Who wants Salumi?
And who wants to make it themselves? Then let’s go with a terrific new cookbook that will help you do just that!
Here is how Amazon describes this great new cookbook: “The craft of Italian salumi, now accessible to the American cook, from the authors of the best-selling Charcuterie.” Oh yes, more on that in a minute, but first, congratulations to Michael Ruhlman and Brian Polcyn for another terrific and unique cookbook!
Michael Ruhlman and Brian Polcyn inspired a revival of artisanal sausage making and bacon curing with their surprise hit, “Charcuterie”. Now they delve deep into the Italian side of the craft with Salumi, a book that explores and simplifies the recipes and techniques of dry curing meats.
YES, THEY TEACH YOU TO DRY CURE YOUR OWN MEAT!
As the sources and methods of making our food have become a national discussion, an increasing number of cooks and professional chefs long to learn fundamental methods of preparing meats in the traditional way.
Ruhlman and Polcyn give recipes for the eight basic products in Italy’s pork salumi repertoire: guanciale, coppa, spalla, lardo, lonza, pancetta, prosciutto, and salami, and they even show us how to butcher a hog in the Italian and American ways.
This book provides a thorough understanding of salumi, with 100 recipes and illustrations of the art of ancient methods made modern and new. Well, how can you top that? Take a look at this:
The picture above, as well as the next one are from Michael’s website – as is this description: “On our trip to Italy, Brian Polcyn and I saw a lot of new cuts we weren’t familiar with, so as soon as we returned, we made plans to break down a couple of pigs Italian style, bringing in chef Jay Denham, who was recently back from five months staging in Italy. We wanted to see how he broke a half animal into primals and we also wanted to learn the culatello cut.”
There is so much great learning here, as well as great eating at the end of the process! You have to check out Michael’s terrific website, featuring the beautiful food photography of his wife Donna:
So get the new book, and while you are shopping, take a dip into classic Ruhlman as well!
Michael Ruhlman was one of my Hosts for “Cooking Under Fire”, my PBS series from 2004 – along with Chef Ming Tsai and Chef Todd English. This picture was taken by Michael Ansell for WGBH-TV Boston. I was able to observe Michael up close, and I also saw how inspiring he was to the young Chefs competing on the series.
And yes, this is a picture of me behind the camera as we were filming the competition….
Michael was the perfect choice to host a competition between Chefs, since he wrote what is considered the “bible” of cooking school books!
“The Making Of A Chef” by Michael Ruhlman.
In the winter of 1996, Michael Ruhlman donned hounds-tooth-check pants and a chef’s jacket and entered the Culinary Institute of America in Hyde Park, New York, to learn the art of cooking. His vivid and energetic record of that experience, “The Making of a Chef”, takes us to the heart of this food-knowledge mecca. Here we meet a coterie of talented chefs, an astonishing and driven breed.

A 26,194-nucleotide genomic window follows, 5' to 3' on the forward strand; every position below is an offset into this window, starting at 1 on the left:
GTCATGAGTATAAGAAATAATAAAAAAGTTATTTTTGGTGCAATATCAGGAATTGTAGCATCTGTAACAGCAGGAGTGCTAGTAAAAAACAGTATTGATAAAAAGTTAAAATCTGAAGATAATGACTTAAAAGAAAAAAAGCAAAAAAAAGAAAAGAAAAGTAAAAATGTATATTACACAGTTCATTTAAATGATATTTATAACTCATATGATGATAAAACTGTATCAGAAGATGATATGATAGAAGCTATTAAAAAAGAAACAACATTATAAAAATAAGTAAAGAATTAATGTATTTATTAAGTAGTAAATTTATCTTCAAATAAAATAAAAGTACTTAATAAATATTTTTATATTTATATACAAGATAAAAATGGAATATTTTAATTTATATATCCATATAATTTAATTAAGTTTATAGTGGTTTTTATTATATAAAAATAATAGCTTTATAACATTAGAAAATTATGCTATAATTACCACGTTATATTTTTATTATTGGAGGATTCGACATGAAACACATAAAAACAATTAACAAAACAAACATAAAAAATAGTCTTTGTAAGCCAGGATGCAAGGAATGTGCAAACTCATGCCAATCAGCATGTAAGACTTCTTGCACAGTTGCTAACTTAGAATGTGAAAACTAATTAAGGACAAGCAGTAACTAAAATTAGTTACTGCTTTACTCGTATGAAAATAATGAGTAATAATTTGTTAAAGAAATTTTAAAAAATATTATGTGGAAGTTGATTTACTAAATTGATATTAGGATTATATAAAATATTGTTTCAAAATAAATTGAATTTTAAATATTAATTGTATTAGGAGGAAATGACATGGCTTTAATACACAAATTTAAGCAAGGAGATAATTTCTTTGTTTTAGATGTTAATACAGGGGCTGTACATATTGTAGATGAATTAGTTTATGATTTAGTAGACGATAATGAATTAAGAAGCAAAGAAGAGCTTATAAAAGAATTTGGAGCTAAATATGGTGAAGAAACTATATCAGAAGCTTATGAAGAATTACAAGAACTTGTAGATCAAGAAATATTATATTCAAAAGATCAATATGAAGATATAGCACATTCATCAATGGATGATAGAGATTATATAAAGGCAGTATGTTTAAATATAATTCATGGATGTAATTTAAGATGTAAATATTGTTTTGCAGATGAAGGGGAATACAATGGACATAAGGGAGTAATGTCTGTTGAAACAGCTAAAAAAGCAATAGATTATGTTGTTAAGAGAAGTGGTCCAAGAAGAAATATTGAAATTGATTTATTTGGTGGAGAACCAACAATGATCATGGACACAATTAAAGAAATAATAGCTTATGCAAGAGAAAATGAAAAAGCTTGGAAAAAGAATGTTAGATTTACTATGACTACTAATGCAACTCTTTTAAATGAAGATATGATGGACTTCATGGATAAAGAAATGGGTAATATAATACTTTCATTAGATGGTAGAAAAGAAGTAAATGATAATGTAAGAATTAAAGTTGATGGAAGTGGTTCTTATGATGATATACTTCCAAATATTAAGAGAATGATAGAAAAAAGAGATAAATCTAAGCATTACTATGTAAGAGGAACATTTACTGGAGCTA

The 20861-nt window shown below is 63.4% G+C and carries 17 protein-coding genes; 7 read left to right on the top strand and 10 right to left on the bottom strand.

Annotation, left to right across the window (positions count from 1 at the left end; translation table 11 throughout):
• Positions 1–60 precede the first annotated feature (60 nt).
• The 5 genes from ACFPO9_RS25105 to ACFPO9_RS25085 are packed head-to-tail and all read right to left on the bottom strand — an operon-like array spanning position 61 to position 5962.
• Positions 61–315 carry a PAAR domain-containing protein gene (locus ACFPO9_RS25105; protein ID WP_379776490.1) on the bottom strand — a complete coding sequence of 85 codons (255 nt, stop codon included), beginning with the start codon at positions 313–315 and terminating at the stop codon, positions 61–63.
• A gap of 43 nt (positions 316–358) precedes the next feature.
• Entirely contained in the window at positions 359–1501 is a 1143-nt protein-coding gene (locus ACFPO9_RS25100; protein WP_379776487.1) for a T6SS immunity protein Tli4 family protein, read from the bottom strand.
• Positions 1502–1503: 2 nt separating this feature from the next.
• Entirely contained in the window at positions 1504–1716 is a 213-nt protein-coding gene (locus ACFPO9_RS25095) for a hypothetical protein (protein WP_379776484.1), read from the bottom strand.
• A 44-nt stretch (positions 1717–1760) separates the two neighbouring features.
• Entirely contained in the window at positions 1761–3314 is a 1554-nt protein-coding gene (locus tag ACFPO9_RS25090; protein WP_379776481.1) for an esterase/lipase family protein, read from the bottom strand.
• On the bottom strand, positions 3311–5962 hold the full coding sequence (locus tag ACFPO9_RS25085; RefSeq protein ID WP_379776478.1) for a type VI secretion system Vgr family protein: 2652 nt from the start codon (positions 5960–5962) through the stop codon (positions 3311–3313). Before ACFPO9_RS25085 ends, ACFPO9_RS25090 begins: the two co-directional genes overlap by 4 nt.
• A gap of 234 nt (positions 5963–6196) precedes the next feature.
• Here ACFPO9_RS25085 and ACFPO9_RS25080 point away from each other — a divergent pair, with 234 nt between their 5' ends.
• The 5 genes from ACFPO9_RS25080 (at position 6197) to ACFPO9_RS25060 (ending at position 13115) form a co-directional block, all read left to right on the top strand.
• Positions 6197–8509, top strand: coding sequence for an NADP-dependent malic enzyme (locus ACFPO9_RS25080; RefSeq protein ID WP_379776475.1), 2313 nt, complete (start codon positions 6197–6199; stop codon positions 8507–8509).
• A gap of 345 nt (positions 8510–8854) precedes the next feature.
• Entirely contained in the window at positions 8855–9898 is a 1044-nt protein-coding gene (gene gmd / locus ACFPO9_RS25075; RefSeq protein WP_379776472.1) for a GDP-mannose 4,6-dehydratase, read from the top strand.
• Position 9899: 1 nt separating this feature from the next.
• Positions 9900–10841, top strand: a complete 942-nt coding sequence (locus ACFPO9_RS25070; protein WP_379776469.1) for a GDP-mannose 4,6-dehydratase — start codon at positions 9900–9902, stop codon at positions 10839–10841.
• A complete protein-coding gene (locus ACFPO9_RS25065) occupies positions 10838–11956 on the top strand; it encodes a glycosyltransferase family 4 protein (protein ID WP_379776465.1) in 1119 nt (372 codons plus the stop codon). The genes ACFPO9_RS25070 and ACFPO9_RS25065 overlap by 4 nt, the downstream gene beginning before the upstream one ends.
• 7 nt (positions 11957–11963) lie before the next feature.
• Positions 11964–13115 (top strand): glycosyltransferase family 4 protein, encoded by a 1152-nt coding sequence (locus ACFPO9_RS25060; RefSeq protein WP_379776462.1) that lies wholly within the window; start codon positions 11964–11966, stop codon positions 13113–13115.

This book captures the life of a student learning the craft of cooking. Many of the young chefs on “Cooking Under Fire” told me they were in awe of Ruhlman, and treated his book like their bible, a way to understand how to master the complexities of cooking school…
It is packed with useful cooking information, gorgeous photography by his wife Donna, and lots of perspective and opinion. If you’ve ever wanted to cook, this book shows you what it takes to master the craft…
Ruhlman has a number of great books, including “Twenty”, which distills all of cooking into 20 fundamental techniques, illustrated with 100 recipes, but “The Making Of A Chef” was where it all began!
And now, witht he release to “Salumi”, he is back to offering a unqiue perspective on food – just as his previous collaboration “Charcuterie” did…
Without the faintest hint of apology, Ruhlman and Polcyn present an arsenal of recipes that take hours, and sometimes days, to prepare; are loaded with fat; and, if ill-prepared, can lead to botulism.
Well, with that as Amazon’s introduction, how can you NOT jump in? Serious, if you are passionate aobut food, how can you not want to try something this unique and time-honored?
The result is one of the most intriguing and important cookbooks published this year. Ruhlman (The Soul of a Chef) is a food poet, and the pig is his muse. On witnessing a plate of cold cuts in Italy, he is awed by “the way the sunlight hit the fat of the dried meats, the way it glistened, the beauty of the meat.” He relates and refines the work of Polcyn, a chef-instructor at a college in Livonia, Mich., who butchers a whole hog “every couple weeks for his students.”
Together, they make holy the art of stuffing a sausage, the brining of a corned beef and the poaching of a salted meat in its own fat. An extensive chapter on pâtés and terrines is entitled “The Cinderella Meat Loaf” and runs the gamut from exotic Venison Terrine with Dried Cherries to hearty English Pork Pie with a crust made from both lard and butter.
And while there’s no shortage of lyricism, science plays an equally important role. Everyone knows salt is a preservative, for example, but here we learn exactly how it does its job. And a section on safety issues weighs the dangers of nitrites and explains the difference between good white mold and the dangerous, green, fuzzy stuff.
Thank you to Amazon once again for a terrific write-up on the book – and congrats to Michael and Brian for another unique cooking adventure…